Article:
7. Know where your data is located — it’s your data, after all
In any active organization, data is always on the move. Think about critical information, like customer records or employee data. Is it in the cloud? On local servers? On employees’ desktops or laptops or phones? In the hands of contractors? Can it be copied onto a USB stick, or emailed outside your secure domain? It is vitally important to not only understand your information lifecycle management process, but also where the cloud storage and services fit in that process. The security of data that is no longer considered active should be taken into consideration as part of your overall security model – you should have plans to archive it, delete it, or otherwise make sure it is safe.
8. Understand the service contracts from your service providers
Read the fine print! You should make sure that the responsibility for the security of your data and cloud applications is clearly spelled out, with no misunderstandings that would allow for security breaches due to a failure to properly understand who was responsible for what.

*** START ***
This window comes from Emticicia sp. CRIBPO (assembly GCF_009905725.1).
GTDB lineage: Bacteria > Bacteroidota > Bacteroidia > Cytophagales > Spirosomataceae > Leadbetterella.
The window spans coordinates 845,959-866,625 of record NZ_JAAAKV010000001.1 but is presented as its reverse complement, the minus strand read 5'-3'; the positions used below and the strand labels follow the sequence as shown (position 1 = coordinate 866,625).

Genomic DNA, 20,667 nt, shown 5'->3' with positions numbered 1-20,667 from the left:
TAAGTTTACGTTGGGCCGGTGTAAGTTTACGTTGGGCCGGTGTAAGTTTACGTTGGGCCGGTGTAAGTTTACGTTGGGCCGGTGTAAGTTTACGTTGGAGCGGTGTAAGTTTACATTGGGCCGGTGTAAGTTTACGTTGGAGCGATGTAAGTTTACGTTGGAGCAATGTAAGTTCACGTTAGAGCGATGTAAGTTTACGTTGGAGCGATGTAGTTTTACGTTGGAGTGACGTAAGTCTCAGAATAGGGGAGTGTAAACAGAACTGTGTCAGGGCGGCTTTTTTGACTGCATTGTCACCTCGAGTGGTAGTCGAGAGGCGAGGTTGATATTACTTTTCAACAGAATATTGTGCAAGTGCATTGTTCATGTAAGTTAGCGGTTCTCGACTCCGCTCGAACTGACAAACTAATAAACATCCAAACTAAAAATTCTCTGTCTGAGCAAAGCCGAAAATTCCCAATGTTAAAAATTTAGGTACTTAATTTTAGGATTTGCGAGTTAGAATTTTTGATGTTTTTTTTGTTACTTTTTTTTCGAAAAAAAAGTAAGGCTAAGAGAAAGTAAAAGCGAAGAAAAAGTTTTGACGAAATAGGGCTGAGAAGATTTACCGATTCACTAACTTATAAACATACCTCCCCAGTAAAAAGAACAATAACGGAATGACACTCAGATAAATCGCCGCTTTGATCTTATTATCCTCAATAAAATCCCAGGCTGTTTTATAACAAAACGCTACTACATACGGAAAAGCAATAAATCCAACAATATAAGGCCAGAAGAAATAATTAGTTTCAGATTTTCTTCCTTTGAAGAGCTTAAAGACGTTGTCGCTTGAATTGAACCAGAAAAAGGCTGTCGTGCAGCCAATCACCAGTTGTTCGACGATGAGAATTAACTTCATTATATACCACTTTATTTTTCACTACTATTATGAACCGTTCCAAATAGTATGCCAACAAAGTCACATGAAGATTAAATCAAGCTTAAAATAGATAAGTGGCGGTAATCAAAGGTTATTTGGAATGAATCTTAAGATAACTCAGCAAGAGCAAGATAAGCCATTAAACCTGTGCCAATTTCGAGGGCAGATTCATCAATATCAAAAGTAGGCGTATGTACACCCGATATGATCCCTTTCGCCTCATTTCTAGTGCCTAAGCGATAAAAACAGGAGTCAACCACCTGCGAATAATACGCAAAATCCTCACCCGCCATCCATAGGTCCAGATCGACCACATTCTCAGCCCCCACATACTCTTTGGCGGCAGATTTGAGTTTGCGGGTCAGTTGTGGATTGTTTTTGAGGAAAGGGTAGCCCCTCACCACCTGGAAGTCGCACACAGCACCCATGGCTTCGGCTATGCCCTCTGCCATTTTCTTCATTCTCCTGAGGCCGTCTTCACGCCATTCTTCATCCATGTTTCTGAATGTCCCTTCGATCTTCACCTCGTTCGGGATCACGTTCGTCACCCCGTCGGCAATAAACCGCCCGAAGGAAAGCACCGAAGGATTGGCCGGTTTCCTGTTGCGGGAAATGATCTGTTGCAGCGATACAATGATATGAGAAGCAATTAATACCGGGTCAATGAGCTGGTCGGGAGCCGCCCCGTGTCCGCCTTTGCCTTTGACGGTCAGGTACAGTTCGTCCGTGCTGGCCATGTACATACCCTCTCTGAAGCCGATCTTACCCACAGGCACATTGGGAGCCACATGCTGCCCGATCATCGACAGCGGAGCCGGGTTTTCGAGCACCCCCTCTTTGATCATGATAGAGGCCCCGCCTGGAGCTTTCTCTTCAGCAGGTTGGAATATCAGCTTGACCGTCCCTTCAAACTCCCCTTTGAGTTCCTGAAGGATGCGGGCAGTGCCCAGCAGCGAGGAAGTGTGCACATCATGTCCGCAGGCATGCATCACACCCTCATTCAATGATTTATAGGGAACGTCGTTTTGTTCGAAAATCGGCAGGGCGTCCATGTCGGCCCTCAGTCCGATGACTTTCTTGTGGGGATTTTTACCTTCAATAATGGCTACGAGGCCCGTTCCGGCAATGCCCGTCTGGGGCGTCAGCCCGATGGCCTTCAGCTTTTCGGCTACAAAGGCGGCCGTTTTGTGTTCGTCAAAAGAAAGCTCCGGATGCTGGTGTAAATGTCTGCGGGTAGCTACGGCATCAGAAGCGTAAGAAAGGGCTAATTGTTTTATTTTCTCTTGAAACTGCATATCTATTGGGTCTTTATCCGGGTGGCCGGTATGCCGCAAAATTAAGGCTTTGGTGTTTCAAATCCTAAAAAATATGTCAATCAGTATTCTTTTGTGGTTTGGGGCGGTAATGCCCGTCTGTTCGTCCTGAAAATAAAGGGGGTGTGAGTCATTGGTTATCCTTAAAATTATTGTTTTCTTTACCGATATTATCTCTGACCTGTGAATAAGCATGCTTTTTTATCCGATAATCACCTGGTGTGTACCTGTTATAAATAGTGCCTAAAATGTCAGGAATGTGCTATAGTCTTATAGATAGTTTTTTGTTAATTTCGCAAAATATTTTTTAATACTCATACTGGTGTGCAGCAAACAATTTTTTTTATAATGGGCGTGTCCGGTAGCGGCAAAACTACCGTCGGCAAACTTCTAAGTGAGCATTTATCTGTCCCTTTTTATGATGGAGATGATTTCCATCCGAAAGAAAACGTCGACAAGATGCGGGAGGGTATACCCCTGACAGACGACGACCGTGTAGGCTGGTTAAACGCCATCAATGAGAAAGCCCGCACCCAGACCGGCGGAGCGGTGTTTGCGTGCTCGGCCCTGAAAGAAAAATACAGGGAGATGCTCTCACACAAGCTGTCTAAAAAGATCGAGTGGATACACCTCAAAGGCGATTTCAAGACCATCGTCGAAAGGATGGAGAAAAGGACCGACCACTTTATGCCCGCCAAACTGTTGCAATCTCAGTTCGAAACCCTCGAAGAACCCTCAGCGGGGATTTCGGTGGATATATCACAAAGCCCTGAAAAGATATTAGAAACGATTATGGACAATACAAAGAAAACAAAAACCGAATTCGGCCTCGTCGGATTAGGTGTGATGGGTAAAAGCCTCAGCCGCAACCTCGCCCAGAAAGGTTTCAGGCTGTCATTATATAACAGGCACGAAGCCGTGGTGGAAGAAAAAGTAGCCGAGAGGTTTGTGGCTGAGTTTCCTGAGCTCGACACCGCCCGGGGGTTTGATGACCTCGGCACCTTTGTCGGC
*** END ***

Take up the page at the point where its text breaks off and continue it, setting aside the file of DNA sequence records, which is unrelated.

9. Test, test, test, and then test some more
Just because a server or database is in the cloud don’t make it magically secure. With the assistance of your service provider you should be able to perform active assessment of the security of the cloud service in much the same way that you do on your local resources. Security scanning, vulnerability assessment tools and penetration testing can give you a higher level of confidence in your cloud security or provide notification of issues that need to be addressed.
10. Take nothing for granted
Whether using cloud services, hosted dedicated or virtual servers, or your own on-premises servers and networks, information security remains your responsibility. Yours. Not the host’s or service provider’s responsibility. While your hosting company and other service providers will be wonderful partners, it’s up to you to develop a security plan and ensure that it is implemented correctly. The buck stops with you. Or to put it another way, it’s your job to ensure that when someone sees a security story in the news, it’s not about your company.